• Younger respondents aged 18 - 34 were more likely than 35 – 59 year old's and those aged 60+ to report being satisfied or very satisfied with the response of the police and/or authority. Just over a quarter (25.9%) of those 18 – 34 who reported the incident of misogyny were satisfied or very satisfied with the response, compared to 1 in 10 (10.4%) of 35 - 59 year olds, and 17.6% of respondents aged 60+.[59]
  • Those minority ethnic respondents who reported the incident of misogyny to the police or another authority were more likely than white respondents to report that they were dissatisfied or very dissatisfied with the action taken (100% of minority ethnic respondents who reported compared to 77% of white respondents who reported).[60]

Reasons for not reporting

  • Younger respondents aged 18 – 34 were more likely than older respondents to report that their reason for not reporting the incident was because they thought it was not criminal/too trivial/not worth reporting (50%), compared to 36.9% of 35 – 59 year olds and 31.2% of those aged 60+. Younger respondents aged 18 – 34 were also more likely than respondents aged 35 – 59 year olds and 60+ to say they didn't report because the police or authority could have done nothing (46.8% of 18 – 34 year olds, 31.1% of 35 – 59 year olds and 35% of respondents aged 60+), and to say that they didn't report due to a fear of being or not being believed (37.3% of 18 – 34 year olds, 30% of 35 – 59 year olds and 25.6% of respondents aged 60+).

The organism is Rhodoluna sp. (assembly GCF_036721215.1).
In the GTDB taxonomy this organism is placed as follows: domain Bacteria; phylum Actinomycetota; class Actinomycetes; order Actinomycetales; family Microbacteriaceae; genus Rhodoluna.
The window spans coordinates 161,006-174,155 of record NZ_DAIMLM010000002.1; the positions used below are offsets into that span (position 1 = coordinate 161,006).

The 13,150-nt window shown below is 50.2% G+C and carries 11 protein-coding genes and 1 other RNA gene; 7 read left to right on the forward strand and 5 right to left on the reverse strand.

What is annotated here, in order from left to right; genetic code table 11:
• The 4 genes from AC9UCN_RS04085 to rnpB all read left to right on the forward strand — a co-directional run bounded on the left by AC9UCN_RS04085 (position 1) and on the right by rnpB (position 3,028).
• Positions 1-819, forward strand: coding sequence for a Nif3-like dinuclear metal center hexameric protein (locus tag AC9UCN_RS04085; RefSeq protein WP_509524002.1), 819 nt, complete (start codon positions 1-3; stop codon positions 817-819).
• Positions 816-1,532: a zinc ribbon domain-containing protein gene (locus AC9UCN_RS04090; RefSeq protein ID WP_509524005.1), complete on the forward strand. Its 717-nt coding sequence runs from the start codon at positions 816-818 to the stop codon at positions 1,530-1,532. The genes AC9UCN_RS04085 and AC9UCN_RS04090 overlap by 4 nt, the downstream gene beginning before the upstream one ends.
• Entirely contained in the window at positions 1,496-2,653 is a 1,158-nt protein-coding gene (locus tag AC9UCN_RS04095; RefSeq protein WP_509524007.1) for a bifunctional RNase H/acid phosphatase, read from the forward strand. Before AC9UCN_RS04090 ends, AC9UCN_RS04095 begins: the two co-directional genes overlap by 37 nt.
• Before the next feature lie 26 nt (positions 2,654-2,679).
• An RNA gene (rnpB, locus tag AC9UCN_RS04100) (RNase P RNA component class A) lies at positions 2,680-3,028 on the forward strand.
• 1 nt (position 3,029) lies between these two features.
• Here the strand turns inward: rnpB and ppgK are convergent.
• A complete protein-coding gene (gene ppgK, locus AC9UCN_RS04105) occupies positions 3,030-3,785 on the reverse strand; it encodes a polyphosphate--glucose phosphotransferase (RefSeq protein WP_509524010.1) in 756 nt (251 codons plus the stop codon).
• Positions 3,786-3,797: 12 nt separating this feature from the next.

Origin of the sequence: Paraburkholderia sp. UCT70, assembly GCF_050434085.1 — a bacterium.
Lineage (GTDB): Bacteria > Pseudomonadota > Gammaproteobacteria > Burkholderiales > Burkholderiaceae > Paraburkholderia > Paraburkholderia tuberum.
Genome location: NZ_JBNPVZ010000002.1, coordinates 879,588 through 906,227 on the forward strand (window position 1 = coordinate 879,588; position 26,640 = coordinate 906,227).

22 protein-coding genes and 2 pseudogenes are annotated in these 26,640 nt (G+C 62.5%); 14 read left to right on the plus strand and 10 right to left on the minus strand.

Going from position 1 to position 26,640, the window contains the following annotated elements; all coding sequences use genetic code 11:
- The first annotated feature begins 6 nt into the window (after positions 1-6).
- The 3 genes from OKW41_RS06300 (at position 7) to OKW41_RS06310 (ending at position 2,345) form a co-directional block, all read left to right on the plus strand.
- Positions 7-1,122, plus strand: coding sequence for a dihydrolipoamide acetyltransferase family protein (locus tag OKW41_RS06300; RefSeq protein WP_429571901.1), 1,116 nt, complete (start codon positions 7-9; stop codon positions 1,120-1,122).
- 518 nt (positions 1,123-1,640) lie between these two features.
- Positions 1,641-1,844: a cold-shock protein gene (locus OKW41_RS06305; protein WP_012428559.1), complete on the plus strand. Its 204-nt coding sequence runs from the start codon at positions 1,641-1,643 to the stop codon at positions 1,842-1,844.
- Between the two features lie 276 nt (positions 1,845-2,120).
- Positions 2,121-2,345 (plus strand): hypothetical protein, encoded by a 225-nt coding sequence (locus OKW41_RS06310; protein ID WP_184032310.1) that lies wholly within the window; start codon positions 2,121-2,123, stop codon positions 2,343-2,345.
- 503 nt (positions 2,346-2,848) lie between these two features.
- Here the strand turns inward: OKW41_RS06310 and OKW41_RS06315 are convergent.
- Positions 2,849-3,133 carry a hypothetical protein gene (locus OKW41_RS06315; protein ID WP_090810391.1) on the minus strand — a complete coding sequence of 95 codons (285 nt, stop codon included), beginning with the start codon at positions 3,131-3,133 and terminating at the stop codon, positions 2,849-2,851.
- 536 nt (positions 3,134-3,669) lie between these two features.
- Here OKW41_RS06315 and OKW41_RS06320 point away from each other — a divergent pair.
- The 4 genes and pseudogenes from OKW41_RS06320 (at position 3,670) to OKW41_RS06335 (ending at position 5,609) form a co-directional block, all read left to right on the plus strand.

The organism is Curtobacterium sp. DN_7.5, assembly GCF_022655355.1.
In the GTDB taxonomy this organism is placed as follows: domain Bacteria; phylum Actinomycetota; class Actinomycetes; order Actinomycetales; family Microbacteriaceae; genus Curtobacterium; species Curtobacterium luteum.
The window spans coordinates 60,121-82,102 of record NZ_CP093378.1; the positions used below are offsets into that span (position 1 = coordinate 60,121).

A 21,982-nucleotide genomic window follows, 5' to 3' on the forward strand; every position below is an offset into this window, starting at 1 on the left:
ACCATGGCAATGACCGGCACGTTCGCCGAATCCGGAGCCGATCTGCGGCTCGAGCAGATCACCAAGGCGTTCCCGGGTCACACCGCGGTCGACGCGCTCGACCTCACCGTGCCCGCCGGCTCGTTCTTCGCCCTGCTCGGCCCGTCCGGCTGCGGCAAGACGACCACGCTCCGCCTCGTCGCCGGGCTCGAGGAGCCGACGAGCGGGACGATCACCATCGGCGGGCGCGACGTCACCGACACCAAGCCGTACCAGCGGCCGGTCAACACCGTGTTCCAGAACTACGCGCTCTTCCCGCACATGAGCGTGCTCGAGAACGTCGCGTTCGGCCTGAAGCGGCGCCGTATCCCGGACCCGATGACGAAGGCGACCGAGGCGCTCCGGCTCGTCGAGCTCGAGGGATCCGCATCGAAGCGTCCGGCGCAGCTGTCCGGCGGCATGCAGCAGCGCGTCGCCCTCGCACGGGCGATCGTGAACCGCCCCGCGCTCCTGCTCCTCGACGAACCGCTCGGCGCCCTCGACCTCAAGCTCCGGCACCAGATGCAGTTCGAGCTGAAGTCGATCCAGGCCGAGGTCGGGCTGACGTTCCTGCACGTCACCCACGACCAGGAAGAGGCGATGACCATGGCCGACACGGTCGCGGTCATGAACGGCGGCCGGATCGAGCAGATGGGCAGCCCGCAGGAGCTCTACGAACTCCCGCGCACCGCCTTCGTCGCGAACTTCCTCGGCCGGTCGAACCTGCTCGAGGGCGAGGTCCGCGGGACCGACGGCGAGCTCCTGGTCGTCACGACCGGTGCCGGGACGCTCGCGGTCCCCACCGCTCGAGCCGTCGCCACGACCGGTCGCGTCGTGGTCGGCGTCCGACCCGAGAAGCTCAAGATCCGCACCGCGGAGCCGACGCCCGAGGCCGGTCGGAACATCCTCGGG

• The most common reason for not reporting among minority ethnic respondents was that the police or authority would not have been bothered/not been interested (68.8% of minority ethnic respondents compared to 50.9% of white respondents). This was also the most common reason for not reporting amongst gay/lesbian (68.3%) and bisexual respondents (56.1%), compared to just under half (49.4%) of heterosexual/straight respondents.

4.5 What about men and 'misandry'?

By necessity, within the remit of this Review, the evidence in this report refers to the experiences of women. 'Misandry' has not featured. A parallel between misogyny and 'misandry' ('feelings of hating men'[61]) is immediately problematic when considered within the Working Group's definition of misogyny. Of course, there are instances of men being abused or harassed, but it is difficult to reverse the logic of the misogyny definition and to interpret abuse or harassment of men as upholding the primary status of women, a sense of female entitlement and the subordination of men. It is equally difficult to see the harms of misogyny – the increased feelings of fear and threat, the need to undertake safety work within women as a group – as being similar to the harms deriving from instances of abuse or harassment of men.

Further insights on the prevalence of misogyny, on technology platforms, in education, public life and at work can be found in Annex 2.


Email: bill.brash@gov.scot